Most people get bored, they take up a hobby, maybe watch a little more TV. Bill Callahan gets bored, he moves. "If you move to a place that you've never been to, then even the most mundane things, like finding a grocery store, become like an adventure," he says. Among the towns he's grown weary of in the last decade or so are San Francisco; Sacramento; Dover, New Hampshire; Buford, Georgia; and his native Pasadena, Maryland, just outside of Baltimore. In the summer of 1998 he left rural Prosperity, South Carolina, where he was living with Cat Power's Chan Marshall, for Chicago, where he's not exactly a stranger: the city's also home to Drag City, the record label that has put out ten albums and EPs by his musical persona, Smog.
That restlessness has informed Callahan's work at least since 1990's "Puritan Work Ethic," from Smog's Drag City debut, Sewn to the Sky. And the sinister "I Was a Stranger," from the 1997 album Red Apple Falls, explicitly addresses some of the reasons a body might keep moving: "In the last town / You should have seen what I was / If I was a stranger / I was worse than a stranger / I was well known." Now the seven-month itch is the theme of an entire album, Knock Knock, released a few weeks ago.
Most of Callahan's lyrics are introspective, though he's denied that they're strictly autobiographical. (Hey, if he has the imagination to invent specific scenes like "Mother is smoking pot in the bathroom / I can hear her butt squeaking on the tub," from the 1994 EP Burning Kingdom, out of whole cloth, more power to him.) But over time he's learned to parlay his quirky, intimate expressions of ennui into stories with broader appeal.
Though he respectfully declined to discuss them, Callahan's left behind a few women in his wanderings, including Marshall, former Smog collaborator Cynthia Dall, and Rollerderby editrix Lisa "Suckdog" Carver. The ten tunes on Knock Knock combine to tell the tale of a man who falls in love, moves to the boonies with his sweetheart, watches the dream disintegrate, and flees. On the album's opener, "Let's Move to the Country," the guy's ready and eager to settle down, declaring, "My travels are over." But "No Dancing" introduces "a poacher on the land," and in "Teenage Spaceship" and "Cold Blooded Old Times" (the latter a chilling tale of domestic violence set to a disturbingly upbeat melody) the emergence of baggage from the past signals an inability to cope with the present double claustrophobia of small town life and a serious relationship. Tracks eight and nine find solace in rootlessness; the last one wishes the old girlfriend well.
Knock Knock, Callahan perversely claims, is an album for teenagers. "Some of the themes are things I associate with teenage years--having big plans, thinking you can live like a gypsy," he says. "There's a lot about moving and traveling on the record. Most adults let that die." Musically, though, it's his most mature effort. Made in Chicago with Jim O'Rourke, who also coproduced Red Apple Falls, it complements Callahan's limited but evocative singing with insinuating melodies--from the sullen "River Guard" to the ebullient "Hit the Ground Running"--and rich arrangements of acoustic and electric guitar, a string section, piano, drums, and occasionally a chorus of children. There are even a few strummy rockers worthy of the Velvet Underground.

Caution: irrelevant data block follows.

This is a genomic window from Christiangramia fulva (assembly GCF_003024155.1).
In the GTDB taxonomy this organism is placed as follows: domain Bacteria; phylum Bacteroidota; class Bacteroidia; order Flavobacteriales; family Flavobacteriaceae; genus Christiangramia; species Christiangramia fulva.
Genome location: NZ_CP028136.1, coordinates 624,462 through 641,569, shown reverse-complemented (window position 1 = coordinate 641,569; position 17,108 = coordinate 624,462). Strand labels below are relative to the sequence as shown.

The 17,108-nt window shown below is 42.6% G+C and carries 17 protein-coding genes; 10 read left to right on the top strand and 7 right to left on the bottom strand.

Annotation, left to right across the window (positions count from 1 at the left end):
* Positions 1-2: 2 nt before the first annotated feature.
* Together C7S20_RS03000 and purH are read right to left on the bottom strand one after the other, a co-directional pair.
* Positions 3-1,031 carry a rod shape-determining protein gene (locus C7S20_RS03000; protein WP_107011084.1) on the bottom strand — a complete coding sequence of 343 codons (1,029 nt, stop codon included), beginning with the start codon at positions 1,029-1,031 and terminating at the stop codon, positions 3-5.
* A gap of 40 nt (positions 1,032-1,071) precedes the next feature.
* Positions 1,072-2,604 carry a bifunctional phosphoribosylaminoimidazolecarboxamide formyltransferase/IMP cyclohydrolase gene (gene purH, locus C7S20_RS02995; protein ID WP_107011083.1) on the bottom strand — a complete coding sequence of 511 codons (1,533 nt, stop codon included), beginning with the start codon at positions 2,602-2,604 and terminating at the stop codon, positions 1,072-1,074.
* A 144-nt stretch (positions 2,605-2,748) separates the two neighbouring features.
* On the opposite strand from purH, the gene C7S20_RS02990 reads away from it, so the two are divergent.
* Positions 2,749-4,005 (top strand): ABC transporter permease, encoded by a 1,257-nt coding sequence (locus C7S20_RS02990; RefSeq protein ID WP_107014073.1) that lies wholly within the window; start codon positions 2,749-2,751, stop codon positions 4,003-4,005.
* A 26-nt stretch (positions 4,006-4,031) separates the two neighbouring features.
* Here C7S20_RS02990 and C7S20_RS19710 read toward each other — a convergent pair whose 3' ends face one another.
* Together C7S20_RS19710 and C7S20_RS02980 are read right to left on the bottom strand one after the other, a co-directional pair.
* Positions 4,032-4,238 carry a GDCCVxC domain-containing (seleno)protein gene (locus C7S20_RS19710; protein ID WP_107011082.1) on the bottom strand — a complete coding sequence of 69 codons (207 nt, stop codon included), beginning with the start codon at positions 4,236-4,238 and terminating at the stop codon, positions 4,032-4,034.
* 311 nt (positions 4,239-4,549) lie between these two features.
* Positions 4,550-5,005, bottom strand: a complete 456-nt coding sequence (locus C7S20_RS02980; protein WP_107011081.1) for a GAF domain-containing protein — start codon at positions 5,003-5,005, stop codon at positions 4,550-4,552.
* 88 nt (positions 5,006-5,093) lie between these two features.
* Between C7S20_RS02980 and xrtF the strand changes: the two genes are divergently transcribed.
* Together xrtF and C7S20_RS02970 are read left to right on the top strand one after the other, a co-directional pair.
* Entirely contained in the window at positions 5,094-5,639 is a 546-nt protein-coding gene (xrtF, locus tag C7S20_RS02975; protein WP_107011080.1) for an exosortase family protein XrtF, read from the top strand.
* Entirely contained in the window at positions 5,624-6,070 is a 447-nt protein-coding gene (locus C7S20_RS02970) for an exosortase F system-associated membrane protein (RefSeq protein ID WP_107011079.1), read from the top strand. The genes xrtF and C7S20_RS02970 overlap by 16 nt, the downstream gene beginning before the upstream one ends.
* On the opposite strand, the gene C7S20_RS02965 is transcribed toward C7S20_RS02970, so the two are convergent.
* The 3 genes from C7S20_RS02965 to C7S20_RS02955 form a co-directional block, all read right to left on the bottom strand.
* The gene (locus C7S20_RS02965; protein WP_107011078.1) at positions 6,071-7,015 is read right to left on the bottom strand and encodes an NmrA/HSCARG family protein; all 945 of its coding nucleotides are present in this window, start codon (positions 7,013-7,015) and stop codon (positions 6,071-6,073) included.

But Callahan says the new sound might not be a keeper. "When I was rehearsing for a show a few months ago I realized how structured the new material was, and it didn't feel good," he explains. "Music should be free, and so some of the stuff I'm working on is much looser."
Callahan is in the midst of assembling a band to tour in support of the new record this spring; so far it includes Guv'ner guitarist Charles Gansa and sometime Royal Trux drummer Mike Fellows. That group will play Chicago sometime in March. Friday night, however, Callahan will perform solo at the new Old Town School of Folk Music, where few if any of his indie-rock brethren have ever played--and where his fragile narratives might actually be audible for once, given the quiet respect the venue's gorgeous acoustics tend to instill in its audiences. The show starts at 8; tickets cost $10 and are available in advance. Call the school at 773-728-6000 for more information.
Izzo Ain't All That
Last Friday the Tribune and Sun-Times both practically anointed folk-rocker Diane Izzo Chicago's next big thing--even the Reader's own Monica Kendrick gave her a hard-won thumbs-up. Izzo's new debut album, One, was produced by Brad Wood and released on the local Sugar Free label. But while the recording, as well as what I saw of her record-release party at Metro last week, shows vast improvement from a performance I suffered through just about a year ago, I'm still not convinced.
Izzo's complete lack of humor you probably just have to love or hate, but she still walks the line between emotional intensity and mawkish melodrama in amateurishly sloppy fashion. The dark, literary songwriters she claims as influences--Leonard Cohen, Bob Dylan, Townes Van Zandt--didn't have conventionally good singing voices, but they worked within their limitations. Izzo curbs her excesses somewhat on the album, but her live act is still lousy with hard-to-take theatrical swoops, exaggeratedly husky intonation, cloying overenunciation, and a grating quaver. Used sparingly these tricks can give a tune a real emotional kick, but Izzo has confused them with style. The slippery melodic contours of her songs definitely show potential, but until she sheds the suffocating southern gothic cloak her talent won't have room to grow.
Art accompanying story in printed newspaper (not available in this archive): Bill Callahan photo by Nicole Radja.